Belfast Telegraph

Cladding on these Northern Ireland flats may be same as Grenfell Tower

Hundreds evacuated in London over fire safety fears

By David Young

A high-rise apartment block in central Belfast is suspected of being encased in the same kind of cladding used on London's Grenfell Tower.

It was confirmed yesterday that external panels from a block of flats at Durham Street have been sent for tests to determine whether they are the same as those implicated in the horrific London blaze.

Last night residents from five tower blocks in the Chalcots estate in the London borough of Camden were evacuated after a fire inspection found them to be unsafe. The cladding on the tower blocks was reported to be similar to Grenfell Tower in west London, where a disastrous fire left 79 people dead.

In Belfast Durham House - owned by Radius Housing Association - was built in 1974 as offices, and converted into flats in 1997.

Planning permission for its demolition and replacement by a new seven-storey, 35-flat block was approved by Belfast City Council last October.

Radius Housing Association said the Durham Street building - which currently has 26 tenants and 13 empty flats - will be given special 24-hour safety monitoring while fire tests are carried out.

"The safety and well-being of our residents is of paramount importance," it said.

"Like many organisations across the UK, Radius has carried out additional fire inspections across properties in recent weeks. Cladding panels from Durham House have been sent for precautionary tests to BRE Group and Ulster University.

"The purpose of these tests is to determine the type of material used in the cladding and whether it is flammable. If the panels pose a potential risk, then we will act accordingly. We have liaised with residents at Durham House and will work to ensure they continue to feel safe and comfortable in their homes. There will now be an additional 24-hour presence on site to provide safety monitoring. The building is compliant with current fire regulations and is subject to regular fire risk assessments." Housing associations are voluntary sector bodies which are overseen and funded by the Department for Communities.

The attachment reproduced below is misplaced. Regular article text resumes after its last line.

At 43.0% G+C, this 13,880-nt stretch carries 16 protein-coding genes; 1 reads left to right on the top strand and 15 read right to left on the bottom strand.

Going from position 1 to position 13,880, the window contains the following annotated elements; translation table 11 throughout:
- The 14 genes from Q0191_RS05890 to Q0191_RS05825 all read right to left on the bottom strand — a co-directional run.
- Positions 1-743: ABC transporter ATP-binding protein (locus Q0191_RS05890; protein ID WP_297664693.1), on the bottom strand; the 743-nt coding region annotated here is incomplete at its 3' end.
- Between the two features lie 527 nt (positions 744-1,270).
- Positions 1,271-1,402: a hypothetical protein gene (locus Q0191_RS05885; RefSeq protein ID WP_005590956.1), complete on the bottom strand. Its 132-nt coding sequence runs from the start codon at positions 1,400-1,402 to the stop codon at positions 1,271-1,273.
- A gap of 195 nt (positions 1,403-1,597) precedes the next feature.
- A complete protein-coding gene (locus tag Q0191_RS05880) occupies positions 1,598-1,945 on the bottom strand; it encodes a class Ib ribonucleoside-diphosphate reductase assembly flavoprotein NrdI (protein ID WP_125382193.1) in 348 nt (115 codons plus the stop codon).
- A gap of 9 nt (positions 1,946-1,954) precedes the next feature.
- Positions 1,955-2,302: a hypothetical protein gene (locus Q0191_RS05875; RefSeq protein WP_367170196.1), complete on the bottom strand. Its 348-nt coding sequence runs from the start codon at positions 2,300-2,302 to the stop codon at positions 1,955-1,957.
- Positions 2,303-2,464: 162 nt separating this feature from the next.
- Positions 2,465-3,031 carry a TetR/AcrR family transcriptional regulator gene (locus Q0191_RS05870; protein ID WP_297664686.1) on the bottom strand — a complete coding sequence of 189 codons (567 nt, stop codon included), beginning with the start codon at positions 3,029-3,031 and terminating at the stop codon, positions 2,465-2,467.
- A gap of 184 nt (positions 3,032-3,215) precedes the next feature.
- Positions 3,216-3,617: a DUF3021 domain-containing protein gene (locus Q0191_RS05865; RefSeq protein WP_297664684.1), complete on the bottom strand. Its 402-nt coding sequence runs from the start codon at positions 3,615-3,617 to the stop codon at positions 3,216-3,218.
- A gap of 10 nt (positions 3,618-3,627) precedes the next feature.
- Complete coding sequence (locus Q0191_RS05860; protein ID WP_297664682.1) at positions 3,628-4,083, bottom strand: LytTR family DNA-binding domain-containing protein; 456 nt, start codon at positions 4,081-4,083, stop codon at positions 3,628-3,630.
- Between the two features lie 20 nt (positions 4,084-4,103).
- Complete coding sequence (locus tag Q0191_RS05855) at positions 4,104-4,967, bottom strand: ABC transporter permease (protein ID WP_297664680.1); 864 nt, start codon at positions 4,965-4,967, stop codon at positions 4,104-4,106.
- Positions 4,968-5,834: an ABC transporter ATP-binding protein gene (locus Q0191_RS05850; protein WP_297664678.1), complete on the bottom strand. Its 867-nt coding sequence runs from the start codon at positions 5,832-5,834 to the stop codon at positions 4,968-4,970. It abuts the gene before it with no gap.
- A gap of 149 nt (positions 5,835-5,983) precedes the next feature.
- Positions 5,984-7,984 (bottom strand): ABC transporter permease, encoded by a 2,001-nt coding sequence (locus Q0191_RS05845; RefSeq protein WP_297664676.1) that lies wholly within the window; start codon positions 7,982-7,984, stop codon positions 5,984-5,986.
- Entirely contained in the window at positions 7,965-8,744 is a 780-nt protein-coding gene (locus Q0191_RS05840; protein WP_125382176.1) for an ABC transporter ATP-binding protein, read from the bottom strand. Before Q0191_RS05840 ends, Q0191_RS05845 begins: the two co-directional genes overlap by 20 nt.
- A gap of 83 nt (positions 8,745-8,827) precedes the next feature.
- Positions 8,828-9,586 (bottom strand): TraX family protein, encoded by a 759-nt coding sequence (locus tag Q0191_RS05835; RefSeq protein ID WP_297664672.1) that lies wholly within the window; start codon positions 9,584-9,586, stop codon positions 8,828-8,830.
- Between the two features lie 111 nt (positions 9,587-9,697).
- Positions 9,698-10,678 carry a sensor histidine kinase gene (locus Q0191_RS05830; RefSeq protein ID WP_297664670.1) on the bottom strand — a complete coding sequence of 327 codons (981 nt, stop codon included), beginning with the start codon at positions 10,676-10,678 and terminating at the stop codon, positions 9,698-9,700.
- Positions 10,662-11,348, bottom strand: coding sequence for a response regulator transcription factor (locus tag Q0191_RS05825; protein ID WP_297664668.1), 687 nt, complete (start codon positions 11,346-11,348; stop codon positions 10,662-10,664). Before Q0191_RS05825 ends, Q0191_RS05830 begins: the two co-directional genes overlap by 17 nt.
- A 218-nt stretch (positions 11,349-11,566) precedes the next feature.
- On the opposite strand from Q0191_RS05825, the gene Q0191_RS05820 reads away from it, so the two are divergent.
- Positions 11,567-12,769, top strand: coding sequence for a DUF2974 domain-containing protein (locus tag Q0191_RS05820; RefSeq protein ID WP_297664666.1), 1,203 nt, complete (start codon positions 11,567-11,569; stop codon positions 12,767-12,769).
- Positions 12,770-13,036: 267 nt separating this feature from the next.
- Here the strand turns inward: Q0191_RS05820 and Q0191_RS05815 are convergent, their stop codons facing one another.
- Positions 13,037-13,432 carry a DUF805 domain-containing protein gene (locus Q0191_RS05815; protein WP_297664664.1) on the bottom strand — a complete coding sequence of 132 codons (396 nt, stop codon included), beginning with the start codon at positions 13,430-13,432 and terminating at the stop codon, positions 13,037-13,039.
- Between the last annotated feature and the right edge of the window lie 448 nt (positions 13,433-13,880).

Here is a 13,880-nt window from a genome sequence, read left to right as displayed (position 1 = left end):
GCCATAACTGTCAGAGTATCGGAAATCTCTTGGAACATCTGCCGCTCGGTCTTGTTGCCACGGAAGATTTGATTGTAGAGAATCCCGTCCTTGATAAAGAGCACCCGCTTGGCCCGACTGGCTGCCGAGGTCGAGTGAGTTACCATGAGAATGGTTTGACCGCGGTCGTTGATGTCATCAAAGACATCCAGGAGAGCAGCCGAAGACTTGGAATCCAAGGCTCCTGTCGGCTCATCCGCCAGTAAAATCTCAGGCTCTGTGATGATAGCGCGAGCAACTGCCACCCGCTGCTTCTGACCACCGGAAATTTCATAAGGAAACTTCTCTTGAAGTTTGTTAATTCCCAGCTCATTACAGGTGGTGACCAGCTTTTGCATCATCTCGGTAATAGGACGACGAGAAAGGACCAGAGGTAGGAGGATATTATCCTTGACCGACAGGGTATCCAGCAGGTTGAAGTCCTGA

There are around 20 such housing associations in Northern Ireland.

Last night the NI Federation of Housing Associations said it was in the process of determining the type of cladding used by its members.

The Department for Communities said there were 19 high-rise properties in Northern Ireland owned by housing associations, and that surveys had been completed to establish the nature of any cladding used on them

"Of those that have cladding, one has a type of cladding which may be of the same type as that used on Grenfell Tower," it revealed.

"The fact that the material seems to be similar to that used at Grenfell Tower does not automatically mean it is combustible, as there are several different types of this cladding system. However, a sample has been sent to be tested."

The results of the tests are expected within a few days, it added.

The Northern Ireland Housing Executive has already confirmed that none of its high-rise blocks has been clad with the aluminium composite material suspected of playing a key role in accelerating the killer Kensington inferno.

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